Article Text

Diagnostic accuracy of point-of-care lung ultrasound in COVID-19
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  1. Svenja L Haak1,
  2. Iris JE Renken1,
  3. L Cara Jager1,
  4. Heleen Lameijer2,
  5. Brigitta (Britt) YM van der Kolk1
  1. 1Emergency Department, Isala, Zwolle, the Netherlands
  2. 2Emergency Department, Medical Centre Leeuwarden, Leeuwarden, the Netherlands
  1. Correspondence to Dr Brigitta (Britt) YM van der Kolk, Emergency Medicine, Isala, Zwolle, the Netherlands; b.y.m.van.der.kolk{at}isala.nl

Abstract

Background A promising modality for diagnosing pulmonary manifestations of COVID-19 in the emergency department (ED) is point-of-care ultrasound (POCUS) of the lungs. The currently used PCR as well as chest X-ray and CT scanning have important disadvantages. The aim of this study is to evaluate the diagnostic accuracy of POCUS in patients with suspected pulmonary manifestations of COVID-19 in the ED.

Methods This prospective diagnostic accuracy study was conducted at the ED of our non-academic level 1 trauma centre (Isala, Zwolle, the Netherlands). Patients were enrolled between 14 April and 22 April 2020. Patients (aged ≥16 years) with suspected COVID-19 presenting to the ED underwent POCUS. All patients received current standard of care, including PCR (naso-oropharyngeal swab). Outcome of POCUS was compared with PCR or CT scan outcome to determine diagnostic accuracy. Diagnostic accuracy measures were calculated using 2×2 contingency tables.

Results 100 patients were eligible to participate in this study, data of 93 patients were analysed. 27 (29%) patients were found positive for COVID-19 by PCR or CT. POCUS had a sensitivity of 89% (95% CI 70% to 97%), specificity of 59% (95% CI 46% to 71%), negative predictive value of 93% (95% CI 79% to 98%) and positive predictive value of 47% (95% CI 33% to 61%). In a subgroup of patients without previous cardiopulmonary disease (n=37), POCUS had a sensitivity of 100% (95% CI 70% to 100%), specificity of 76% (95% CI 54% to 90%), negative predictive value of 100% (95% CI 79% to 100%) and positive predictive value of 67% (95% CI 41% to 86%).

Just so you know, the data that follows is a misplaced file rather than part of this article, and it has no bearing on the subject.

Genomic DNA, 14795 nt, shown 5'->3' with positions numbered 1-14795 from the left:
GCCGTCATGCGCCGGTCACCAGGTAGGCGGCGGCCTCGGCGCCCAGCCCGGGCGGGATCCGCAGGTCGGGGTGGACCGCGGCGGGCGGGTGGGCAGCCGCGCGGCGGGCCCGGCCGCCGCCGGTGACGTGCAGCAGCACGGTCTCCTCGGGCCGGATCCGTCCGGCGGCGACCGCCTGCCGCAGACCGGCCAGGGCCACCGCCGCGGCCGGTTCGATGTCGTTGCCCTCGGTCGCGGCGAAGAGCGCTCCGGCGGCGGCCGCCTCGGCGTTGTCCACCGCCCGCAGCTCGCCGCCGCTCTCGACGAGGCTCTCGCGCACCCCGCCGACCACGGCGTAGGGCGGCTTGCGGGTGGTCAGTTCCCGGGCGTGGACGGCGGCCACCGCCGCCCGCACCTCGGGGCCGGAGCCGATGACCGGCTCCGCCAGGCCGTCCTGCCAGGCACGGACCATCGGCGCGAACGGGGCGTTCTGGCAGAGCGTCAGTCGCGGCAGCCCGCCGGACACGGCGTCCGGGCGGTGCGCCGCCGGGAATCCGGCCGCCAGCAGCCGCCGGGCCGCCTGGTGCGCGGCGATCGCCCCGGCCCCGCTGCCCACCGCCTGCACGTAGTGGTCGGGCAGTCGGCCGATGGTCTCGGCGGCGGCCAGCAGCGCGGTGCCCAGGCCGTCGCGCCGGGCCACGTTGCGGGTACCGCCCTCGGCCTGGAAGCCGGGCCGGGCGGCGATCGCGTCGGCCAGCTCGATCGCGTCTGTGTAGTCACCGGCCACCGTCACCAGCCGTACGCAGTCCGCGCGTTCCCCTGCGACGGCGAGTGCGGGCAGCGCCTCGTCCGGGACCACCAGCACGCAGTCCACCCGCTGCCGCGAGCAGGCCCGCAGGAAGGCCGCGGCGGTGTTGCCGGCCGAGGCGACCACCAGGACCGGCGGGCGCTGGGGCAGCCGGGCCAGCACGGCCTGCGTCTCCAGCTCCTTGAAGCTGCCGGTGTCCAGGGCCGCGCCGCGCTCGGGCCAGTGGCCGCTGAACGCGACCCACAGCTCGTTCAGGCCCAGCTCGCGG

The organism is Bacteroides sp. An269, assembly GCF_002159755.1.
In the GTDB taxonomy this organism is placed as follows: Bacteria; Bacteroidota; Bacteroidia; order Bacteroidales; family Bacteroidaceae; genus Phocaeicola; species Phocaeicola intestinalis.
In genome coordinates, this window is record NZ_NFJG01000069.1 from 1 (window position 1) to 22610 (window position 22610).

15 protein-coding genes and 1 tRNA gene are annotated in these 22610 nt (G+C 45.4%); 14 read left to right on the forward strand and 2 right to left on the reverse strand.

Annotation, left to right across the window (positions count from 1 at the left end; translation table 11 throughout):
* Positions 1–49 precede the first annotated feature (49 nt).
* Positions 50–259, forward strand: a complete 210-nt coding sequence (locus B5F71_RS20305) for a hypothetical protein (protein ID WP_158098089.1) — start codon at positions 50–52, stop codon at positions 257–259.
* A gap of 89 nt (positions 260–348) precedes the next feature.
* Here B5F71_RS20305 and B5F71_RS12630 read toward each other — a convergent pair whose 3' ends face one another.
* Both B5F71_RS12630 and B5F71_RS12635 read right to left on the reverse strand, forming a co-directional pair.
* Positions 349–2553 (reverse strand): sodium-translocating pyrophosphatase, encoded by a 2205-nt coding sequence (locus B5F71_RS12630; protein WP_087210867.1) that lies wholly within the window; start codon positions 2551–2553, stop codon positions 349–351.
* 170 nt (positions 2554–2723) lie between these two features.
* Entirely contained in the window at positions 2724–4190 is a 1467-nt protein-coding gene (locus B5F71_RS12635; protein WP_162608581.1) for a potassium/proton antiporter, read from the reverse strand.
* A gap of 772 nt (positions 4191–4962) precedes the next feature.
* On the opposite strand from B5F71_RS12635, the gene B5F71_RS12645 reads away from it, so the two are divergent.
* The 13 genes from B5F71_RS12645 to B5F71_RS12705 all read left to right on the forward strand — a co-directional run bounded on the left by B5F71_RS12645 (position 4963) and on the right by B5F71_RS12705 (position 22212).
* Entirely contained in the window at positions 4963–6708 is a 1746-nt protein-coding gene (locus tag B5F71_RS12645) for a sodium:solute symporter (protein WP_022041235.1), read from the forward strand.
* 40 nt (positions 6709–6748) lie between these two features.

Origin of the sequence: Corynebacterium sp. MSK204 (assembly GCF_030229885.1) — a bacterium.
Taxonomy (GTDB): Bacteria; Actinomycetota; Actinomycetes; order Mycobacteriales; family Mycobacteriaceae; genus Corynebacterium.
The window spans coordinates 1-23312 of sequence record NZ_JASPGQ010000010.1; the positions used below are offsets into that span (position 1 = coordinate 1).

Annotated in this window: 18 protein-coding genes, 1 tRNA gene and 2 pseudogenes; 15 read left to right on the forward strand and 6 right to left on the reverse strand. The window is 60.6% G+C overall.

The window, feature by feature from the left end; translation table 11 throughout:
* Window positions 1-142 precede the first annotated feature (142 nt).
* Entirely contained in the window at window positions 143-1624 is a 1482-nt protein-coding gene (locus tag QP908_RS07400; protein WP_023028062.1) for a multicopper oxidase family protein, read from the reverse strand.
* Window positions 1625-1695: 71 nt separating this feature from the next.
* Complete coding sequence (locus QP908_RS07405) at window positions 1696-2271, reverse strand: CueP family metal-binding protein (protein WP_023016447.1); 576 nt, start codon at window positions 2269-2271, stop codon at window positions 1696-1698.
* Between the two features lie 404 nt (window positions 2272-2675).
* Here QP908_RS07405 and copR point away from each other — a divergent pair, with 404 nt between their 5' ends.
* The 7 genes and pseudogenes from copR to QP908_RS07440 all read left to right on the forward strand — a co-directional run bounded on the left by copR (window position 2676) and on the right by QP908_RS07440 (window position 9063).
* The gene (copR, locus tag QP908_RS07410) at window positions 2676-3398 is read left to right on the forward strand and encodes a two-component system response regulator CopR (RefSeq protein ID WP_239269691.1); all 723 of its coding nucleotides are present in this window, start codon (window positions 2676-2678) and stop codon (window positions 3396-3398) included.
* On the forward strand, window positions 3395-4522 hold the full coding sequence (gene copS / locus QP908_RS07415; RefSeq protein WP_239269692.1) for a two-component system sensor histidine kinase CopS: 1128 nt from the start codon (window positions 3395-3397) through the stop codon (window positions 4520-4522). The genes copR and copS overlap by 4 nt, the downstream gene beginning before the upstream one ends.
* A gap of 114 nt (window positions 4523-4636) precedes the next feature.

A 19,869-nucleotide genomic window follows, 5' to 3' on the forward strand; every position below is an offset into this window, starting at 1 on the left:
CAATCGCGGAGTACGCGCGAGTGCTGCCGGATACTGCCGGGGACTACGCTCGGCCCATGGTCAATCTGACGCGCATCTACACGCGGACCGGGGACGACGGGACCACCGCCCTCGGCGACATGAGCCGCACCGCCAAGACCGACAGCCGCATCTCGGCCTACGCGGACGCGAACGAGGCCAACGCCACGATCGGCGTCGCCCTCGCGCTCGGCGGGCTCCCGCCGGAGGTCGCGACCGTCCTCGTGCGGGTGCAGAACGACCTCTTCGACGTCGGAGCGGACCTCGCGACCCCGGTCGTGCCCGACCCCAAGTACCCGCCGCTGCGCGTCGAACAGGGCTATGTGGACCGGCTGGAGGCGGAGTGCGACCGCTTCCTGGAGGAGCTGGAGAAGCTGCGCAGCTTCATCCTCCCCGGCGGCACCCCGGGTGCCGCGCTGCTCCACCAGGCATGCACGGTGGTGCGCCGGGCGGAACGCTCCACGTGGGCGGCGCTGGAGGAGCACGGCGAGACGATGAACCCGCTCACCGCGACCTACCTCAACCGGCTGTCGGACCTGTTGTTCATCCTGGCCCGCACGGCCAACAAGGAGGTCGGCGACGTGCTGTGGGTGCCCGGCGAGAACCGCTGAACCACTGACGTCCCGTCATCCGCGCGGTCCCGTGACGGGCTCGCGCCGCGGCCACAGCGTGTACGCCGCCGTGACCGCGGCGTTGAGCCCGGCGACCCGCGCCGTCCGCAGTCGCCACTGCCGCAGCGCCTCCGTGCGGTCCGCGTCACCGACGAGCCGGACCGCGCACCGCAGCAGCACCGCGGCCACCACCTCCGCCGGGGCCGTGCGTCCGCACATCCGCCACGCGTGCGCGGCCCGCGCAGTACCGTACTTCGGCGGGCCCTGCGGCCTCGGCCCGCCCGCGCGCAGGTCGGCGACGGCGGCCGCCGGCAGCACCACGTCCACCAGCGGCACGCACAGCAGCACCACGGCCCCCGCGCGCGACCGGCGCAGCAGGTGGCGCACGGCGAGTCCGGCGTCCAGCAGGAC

Conclusion POCUS of the lungs could serve as a valuable, radiation-free tool for excluding pulmonary manifestations of COVID-19 in patients in the ED at the point of assessment, especially in patients without previous cardiopulmonary disease.

Trial registration Dutch Trial Register, No: NTR8544.

  • ultrasound
  • infectious diseases
  • SARS
  • respiratory
  • pneumonia/infections

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Footnotes

  • Handling editor Katie Walker

  • Twitter @Britt_NL

  • Contributors SLH, BYMK and IJER contributed to the data collection. HL contributed to the data analysis. SLH, HL, LCJ and BYMK contributed to the development of the study design and interpretation of the data. LCJ, IJER and HL contributed to the literature search. All authors critically revised the manuscript. All authors contributed substantially to writing, editing, revising and finalising the manuscript before submission. All authors approved the final version of the manuscript.

  • Funding The authors have not declared a specific grant for this research from any funding agency in the public, commercial or not-for-profit sectors.

  • Competing interests None declared.

  • Patient consent for publication Not required.

  • Provenance and peer review Not commissioned; externally peer reviewed.

  • Data availability statement Data are available upon reasonable request. The research protocol (written in Dutch) and database are available upon request. Requests can be sent to SL Haak (s.l.haak@isala.nl). Reuse is permitted after consultation.

  • Supplemental material This content has been supplied by the author(s). It has not been vetted by BMJ Publishing Group Limited (BMJ) and may not have been peer-reviewed. Any opinions or recommendations discussed are solely those of the author(s) and are not endorsed by BMJ. BMJ disclaims all liability and responsibility arising from any reliance placed on the content. Where the content includes any translated material, BMJ does not warrant the accuracy and reliability of the translations (including but not limited to local regulations, clinical guidelines, terminology, drug names and drug dosages), and is not responsible for any error and/or omissions arising from translation and adaptation or otherwise.

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